If you want to learn about the cultural differences between East and West, I recommend marry a Japanese woman. The other day I happened to place a (clean) pair of socks on the dining table as I was getting dressed, which resulted in a hailstorm of shock from my wife, who had never seen anything so scandalous. One of the most important concepts in understanding Japanese people is joshiki, or "common sense," the body of knowledge that everyone here magically seem to possess, except foreigners like me. In this system, things associated with the floor or the feet are intrinsically dirty and thus should never be brought into contact with clean things. If I spilled some milk on the floor, I'd probably reach for a rag to wipe it up then return the rag to the sink, but this would get me in hot water again: in the mind-set here, there must be different "levels" of rags for cleaning different things, with the cleanest reserved for wiping the dishes we'll eat off of, another for wiping things like the dinner table, and a third for cleaning dirty things like the floor. Some other things gaijin do that violate the joshiki system include washing shoes in the same washing machine you clean your clothes in, carrying paper money loose in the pocket rather than in a wallet, going skiing without buying $2000 of professional-grade equipment first and flying a kite at any time of the year other than New Year's Day.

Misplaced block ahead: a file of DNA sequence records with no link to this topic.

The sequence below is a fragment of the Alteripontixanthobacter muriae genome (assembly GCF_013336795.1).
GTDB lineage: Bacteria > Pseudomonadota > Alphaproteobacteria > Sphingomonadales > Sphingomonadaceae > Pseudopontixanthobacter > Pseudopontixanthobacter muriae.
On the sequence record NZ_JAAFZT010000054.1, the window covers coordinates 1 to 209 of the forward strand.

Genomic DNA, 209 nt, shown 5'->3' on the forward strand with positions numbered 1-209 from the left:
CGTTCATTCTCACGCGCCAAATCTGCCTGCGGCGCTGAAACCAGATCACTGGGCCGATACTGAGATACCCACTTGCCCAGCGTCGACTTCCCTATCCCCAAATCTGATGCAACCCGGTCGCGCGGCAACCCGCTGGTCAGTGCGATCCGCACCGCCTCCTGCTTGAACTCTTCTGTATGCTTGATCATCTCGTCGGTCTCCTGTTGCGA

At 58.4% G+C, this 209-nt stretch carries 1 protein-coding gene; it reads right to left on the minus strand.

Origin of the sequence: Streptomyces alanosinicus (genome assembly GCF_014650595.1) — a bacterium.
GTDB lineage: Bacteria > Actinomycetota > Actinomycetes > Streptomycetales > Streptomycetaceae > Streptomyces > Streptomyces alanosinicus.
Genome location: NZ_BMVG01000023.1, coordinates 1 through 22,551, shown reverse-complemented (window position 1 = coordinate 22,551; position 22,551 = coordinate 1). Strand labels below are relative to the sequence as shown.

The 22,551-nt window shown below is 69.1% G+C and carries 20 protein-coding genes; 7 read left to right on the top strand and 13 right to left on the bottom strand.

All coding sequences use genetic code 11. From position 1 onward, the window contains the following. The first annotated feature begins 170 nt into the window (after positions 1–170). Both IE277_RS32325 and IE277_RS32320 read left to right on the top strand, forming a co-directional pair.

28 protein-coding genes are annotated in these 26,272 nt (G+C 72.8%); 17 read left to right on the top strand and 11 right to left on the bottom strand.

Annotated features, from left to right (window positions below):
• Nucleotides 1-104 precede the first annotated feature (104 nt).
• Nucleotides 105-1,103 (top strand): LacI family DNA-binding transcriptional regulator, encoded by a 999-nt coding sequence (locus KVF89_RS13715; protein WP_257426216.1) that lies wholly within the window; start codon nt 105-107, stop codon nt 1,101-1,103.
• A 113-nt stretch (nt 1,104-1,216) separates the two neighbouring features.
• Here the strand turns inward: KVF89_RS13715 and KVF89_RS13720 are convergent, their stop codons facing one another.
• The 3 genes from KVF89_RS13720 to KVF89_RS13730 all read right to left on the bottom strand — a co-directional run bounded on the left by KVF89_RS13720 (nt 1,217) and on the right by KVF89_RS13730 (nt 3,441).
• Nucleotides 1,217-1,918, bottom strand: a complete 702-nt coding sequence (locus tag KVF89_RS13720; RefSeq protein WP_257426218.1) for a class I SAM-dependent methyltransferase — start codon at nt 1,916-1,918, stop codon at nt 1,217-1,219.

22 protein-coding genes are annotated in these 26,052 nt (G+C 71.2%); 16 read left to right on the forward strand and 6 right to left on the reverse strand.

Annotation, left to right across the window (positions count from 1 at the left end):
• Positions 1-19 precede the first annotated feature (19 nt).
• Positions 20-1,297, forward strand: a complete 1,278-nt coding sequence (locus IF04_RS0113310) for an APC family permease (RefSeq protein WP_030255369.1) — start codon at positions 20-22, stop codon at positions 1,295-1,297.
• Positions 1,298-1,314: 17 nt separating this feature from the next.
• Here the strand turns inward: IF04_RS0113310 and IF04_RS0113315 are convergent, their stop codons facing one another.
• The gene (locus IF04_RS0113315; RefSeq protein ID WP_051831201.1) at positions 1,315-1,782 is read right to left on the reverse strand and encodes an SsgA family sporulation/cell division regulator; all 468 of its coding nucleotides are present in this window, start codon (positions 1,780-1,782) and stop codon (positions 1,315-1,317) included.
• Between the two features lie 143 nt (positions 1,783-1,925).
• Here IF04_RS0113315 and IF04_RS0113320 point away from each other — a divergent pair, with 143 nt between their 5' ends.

An example of not using common sense. The joke is that the word for Emergency Exit is 非常口 which looks like it means "abnormal mouth" or in this case, abnormal knowledge, or lack of common sense. Which is what it would take for a guy to run into the girl's public bath dressing room.